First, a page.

For an instant, it appeared Greenshoe would blow on by. McClure admitted he was headed, but Forbidden Trade was not done.

“It was two incredible colts fighting it out,” McClure said. “I don’t think there was a loser in that, but we’re really happy to get out on top.”

Greenshoe never looked comfortable behind the starting gate for the final as Sears held him together to prevent a break. That put him further back than expected, a loss of ground that proved costly.

“I think Greenshoe is a little hard on himself and Marcus Melander and his team have done an amazing job having him behave as well as he has this year, but I’m sure a few people thought that maybe two heats might do him in because of how hard he is on himself, but I was one of those people that saw him as probably invincible,” McClure said.

Earlier in the day, a determined Green Manalishi S pulled a 9-1 upset in the first Hambletonian elimination. He left strongly from post eight, briefly dropped into fourth before ranging up first-over to wear down Osterc in a lifetime best 1:50.3.

Melander also won the second elimination. In a favorite’s delight, it was with Greenshoe, the 1-5 favorite, in 1:50.2.
Forbidden Trade, the O’Brien Award winner as Canada’s Two-Year-Old Trotting Colt of the Year for 2018, now sports a lifetime record of 12-2-2 in 19 starts and earnings of $867,600.

Unconventional route to victory

Blais took an unconventional route to Hambletonian glory by keeping Forbidden Trade in Canada until the last possible second.

Instead of racing at the Meadowlands, the trainer raced Forbidden Trade against older horses in an overnight at Woodbine Mohawk Park on July 22 (won by Forbidden Trade). Blais then dropped his colt into a qualifier on July 30 — in which Forbidden Trade was second — just minutes before dropping into the Hambletonian box.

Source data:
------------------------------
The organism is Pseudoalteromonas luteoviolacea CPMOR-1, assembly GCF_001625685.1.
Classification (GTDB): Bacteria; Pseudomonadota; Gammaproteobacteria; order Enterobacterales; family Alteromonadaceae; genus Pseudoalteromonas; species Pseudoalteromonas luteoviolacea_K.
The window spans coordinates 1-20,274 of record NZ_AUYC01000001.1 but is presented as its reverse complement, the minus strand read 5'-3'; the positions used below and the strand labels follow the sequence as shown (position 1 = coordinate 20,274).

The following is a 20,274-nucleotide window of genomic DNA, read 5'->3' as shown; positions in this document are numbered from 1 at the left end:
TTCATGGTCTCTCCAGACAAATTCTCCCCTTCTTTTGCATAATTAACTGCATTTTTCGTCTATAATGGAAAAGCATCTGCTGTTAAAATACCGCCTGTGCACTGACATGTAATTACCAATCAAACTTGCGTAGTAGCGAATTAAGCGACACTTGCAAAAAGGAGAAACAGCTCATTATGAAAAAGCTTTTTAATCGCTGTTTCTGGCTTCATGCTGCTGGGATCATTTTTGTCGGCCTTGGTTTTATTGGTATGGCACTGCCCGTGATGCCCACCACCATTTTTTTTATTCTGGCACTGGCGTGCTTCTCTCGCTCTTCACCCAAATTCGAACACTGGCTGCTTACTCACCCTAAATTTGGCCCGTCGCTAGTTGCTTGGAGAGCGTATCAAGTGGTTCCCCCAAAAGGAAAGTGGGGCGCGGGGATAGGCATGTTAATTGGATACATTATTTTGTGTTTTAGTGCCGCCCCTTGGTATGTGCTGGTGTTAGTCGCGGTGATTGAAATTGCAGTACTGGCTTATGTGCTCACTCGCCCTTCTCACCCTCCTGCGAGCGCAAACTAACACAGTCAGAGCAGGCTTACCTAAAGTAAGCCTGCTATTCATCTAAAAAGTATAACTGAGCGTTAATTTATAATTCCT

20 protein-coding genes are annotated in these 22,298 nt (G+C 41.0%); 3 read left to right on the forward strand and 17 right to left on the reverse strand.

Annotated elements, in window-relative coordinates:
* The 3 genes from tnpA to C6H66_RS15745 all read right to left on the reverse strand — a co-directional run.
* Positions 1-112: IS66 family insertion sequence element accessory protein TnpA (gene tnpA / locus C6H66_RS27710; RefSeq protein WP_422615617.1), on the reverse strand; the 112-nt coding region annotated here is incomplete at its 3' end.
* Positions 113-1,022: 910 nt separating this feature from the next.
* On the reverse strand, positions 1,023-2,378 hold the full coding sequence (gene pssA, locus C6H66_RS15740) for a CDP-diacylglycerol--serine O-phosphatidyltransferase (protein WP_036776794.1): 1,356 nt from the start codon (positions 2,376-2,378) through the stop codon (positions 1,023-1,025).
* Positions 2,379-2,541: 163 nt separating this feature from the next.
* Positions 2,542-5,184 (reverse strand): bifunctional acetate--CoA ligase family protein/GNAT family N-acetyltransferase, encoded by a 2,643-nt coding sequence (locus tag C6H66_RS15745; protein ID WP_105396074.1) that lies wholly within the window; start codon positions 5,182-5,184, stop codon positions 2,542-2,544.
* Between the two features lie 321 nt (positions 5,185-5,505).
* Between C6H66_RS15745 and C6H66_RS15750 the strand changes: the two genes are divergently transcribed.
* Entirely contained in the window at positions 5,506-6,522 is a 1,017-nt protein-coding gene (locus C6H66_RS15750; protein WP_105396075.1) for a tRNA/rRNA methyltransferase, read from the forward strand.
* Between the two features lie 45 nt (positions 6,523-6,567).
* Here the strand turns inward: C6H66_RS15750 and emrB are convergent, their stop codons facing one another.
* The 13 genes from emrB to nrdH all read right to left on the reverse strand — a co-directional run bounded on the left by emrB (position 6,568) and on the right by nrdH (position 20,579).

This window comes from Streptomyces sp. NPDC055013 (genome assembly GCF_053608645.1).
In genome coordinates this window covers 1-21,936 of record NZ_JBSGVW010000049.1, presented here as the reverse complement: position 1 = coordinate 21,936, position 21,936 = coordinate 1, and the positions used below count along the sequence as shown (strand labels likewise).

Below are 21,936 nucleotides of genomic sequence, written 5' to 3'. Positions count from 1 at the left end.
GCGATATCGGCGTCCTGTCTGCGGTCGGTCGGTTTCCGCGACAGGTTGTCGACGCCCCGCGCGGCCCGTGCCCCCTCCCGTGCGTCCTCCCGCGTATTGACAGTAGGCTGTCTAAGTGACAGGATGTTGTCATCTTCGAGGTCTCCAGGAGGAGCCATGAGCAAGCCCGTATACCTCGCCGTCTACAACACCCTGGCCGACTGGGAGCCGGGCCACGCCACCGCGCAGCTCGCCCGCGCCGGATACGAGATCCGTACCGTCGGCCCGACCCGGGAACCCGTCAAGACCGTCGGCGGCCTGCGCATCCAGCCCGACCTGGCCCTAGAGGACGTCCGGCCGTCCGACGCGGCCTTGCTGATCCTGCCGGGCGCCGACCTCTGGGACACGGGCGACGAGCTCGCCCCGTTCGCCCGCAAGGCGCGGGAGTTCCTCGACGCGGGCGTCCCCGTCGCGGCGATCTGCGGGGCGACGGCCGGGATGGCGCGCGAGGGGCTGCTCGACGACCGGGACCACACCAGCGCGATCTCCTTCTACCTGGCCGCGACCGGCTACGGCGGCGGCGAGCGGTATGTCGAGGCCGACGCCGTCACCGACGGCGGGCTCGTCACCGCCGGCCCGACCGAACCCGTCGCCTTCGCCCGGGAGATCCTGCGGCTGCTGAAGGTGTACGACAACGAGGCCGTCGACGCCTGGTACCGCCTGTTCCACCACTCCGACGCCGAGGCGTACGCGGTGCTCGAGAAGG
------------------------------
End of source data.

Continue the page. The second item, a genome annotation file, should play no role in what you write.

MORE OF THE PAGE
“The horse has a nice paddock (at home) and he’s fresh. I go with (what’s best for) the horse,” Blais said, explaining he purposely skipped going to an Ontario Sires Stake Gold event at Rideau Carleton in Ottawa to keep Forbidden Trade fresh for the Hambletonian. “I just go with my feelings, that’s it.”

Though Forbidden Trade qualified without trotting hopples, Blais used them in the Hambletonian, saying it was better to be safe than sorry.

Blais said he’s been watching and dreaming about the Hambletonian for more than 30 years. His only previous entrant was Jake in 2017.

He said he particularly remembers — and admires — the Hambletonian won by brothers Jim and John Campbell with Tagliabue in 1995.

“I was here and he was not sound, that horse, but he was prepared for that race and he won that race. I was a groom, on the road with the horses at that time,” Blais said, adding that he now understands the emotions that hit people when they win the Hambletonian.

“Winning a big race with a horse you build… is an amazing feeling,” Blais said. “We chose this horse.”

Bred by Steve Stewart of Hunterton Farms of Paris, KY, Forbidden Trade is the fifth of six foals out of Pure Ivory, a winner of nearly $1.3 million on the track for trainer Brad Maxwell.

“I’ve got to give a lot of credit to my buddy, Marti Ala-seppala from Finland,” Stewart said. “He kept telling me to breed her to Kadabra, breed her to Kadabra, breed her to Kadabra, and I never did. I ended up with (Pure Ivory) on a board bill. She was owned by somebody in Finland that just disappeared.”

Stewart finally took Ala-seppala’s advice and bred Pure Ivory to Kadabra and the rest is history. Forbidden Trade was sold for $110,000 to Determination at the 2017 Standardbred Horse Sales Company’s yearling auction in Harrisburg, PA.

This fall, Stewart’s Hunterton Farms will sell Forbidden Trade’s full-sister.

As for Godin, he said Forbidden Trade’s victory was all the result of a well-thought-out plan by his entire team.

“(Godin’s) a passionate guy and he loves the game and he loves horses,” Blais said. “We race at Hanover, Flamboro and he doesn’t miss a race, it doesn’t matter.”

Godin said he named his stable Determination for a reason.

“It’s a kind of principle that I’ve been observing all my life,” he said, before slipping out of the winner’s circle and off to celebrate the joy of a plan coming together perfectly.